Changing lives of women

Changing lives of women

Barrier Breakdown 1951-64

  • The period began with continued domesticity as the primary role for women. Post-war stereotypes prevailed with women expected to marry, start a family, and look after domestic chores.

  • Introduction of the contraceptive pill in 1961 led to more control and freedom over women’s lives. Women got more say in starting a family and could plan their careers around it.

  • An increasing number of women began to work, many in part-time roles. But, their jobs were normally less well paid than those of men, even when doing the same work.

  • Actresses like Marilyn Monroe began to redefine traditional women’s roles in society, becoming powerful figures in popular culture and challenging the expectation that a woman should always be submissive and purely domestic.

New Opportunities and the Fight for Equality 1964-70

  • The Equal Pay Act of 1970 was a significant milestone. This law led to equal pay for equal work between men and women. It challenged the traditional view of women as secondary workers.

  • The Sex Discrimination Act 1975 was crucial in the fight for equality. The Act made it illegal to discriminate against women in work, education and training.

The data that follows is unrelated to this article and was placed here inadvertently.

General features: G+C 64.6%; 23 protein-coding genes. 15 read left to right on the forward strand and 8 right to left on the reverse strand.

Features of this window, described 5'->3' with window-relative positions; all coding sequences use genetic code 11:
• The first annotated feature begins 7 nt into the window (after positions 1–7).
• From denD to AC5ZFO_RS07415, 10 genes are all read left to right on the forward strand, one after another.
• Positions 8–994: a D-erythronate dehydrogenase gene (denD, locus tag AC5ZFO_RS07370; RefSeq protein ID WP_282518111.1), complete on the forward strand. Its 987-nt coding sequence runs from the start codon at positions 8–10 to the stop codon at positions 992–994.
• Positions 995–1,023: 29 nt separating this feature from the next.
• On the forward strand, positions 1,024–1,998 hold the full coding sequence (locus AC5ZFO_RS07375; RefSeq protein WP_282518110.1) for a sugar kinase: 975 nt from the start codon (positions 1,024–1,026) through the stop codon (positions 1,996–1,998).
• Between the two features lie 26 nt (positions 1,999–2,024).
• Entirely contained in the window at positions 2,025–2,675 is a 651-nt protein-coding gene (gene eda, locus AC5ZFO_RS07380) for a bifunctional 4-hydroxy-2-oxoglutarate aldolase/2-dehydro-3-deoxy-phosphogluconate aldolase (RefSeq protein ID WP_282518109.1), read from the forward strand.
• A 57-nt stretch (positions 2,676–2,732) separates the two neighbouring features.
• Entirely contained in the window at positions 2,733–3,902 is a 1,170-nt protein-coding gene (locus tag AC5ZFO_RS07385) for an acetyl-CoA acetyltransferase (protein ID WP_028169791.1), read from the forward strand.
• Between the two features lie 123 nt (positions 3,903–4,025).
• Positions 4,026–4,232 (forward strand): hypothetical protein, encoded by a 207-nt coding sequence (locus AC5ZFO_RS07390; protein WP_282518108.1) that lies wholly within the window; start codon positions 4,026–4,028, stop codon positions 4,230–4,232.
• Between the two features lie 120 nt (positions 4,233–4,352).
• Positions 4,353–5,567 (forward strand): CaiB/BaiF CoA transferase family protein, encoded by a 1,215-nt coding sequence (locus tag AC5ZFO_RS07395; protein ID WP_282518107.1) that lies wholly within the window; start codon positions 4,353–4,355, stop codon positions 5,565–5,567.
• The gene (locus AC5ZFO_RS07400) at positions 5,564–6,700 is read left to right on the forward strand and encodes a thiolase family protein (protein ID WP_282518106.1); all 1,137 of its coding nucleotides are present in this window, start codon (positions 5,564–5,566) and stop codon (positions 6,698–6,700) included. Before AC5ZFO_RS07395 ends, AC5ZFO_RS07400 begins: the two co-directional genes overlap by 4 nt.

• Changes in education gave more young women the chance to go to university. It opened up new career opportunities and laid the foundations for later political and business careers.

  • The rising popularity of Second Wave Feminism highlighted the progress in women’s freedom and equality, but also the challenges still to be faced. Feminist writers such as Germaine Greer influenced wider public debates about the roles of women in society.

Equal Rights, Working Women, and Personal Freedom 1970-79

  • The 1970s saw a rise in the number of work opportunities for women. The public sector in particular expanded its recruitment of female workers.

  • However, discrimination remained an issue. Women were still largely restricted to ‘feminine’ occupations, found it harder to get promoted and were generally paid less than men.

  • Advancements in technology eased the workload in the home, allowing women more free time and the opportunity to balance work and domestic duties. Items like washing machines and fridges became more affordable and commonplace, reshaping everyday lives.

  • The women’s liberation movement gained momentum. Protests such as the Women’s Strike for Equality in 1970 and the Grünwick strike in 1976 marked the fight for women’s rights and drew extensive media attention.

  • Changes in divorce laws in 1971 made ending a marriage easier. This change gave unhappy married women the chance for a new start.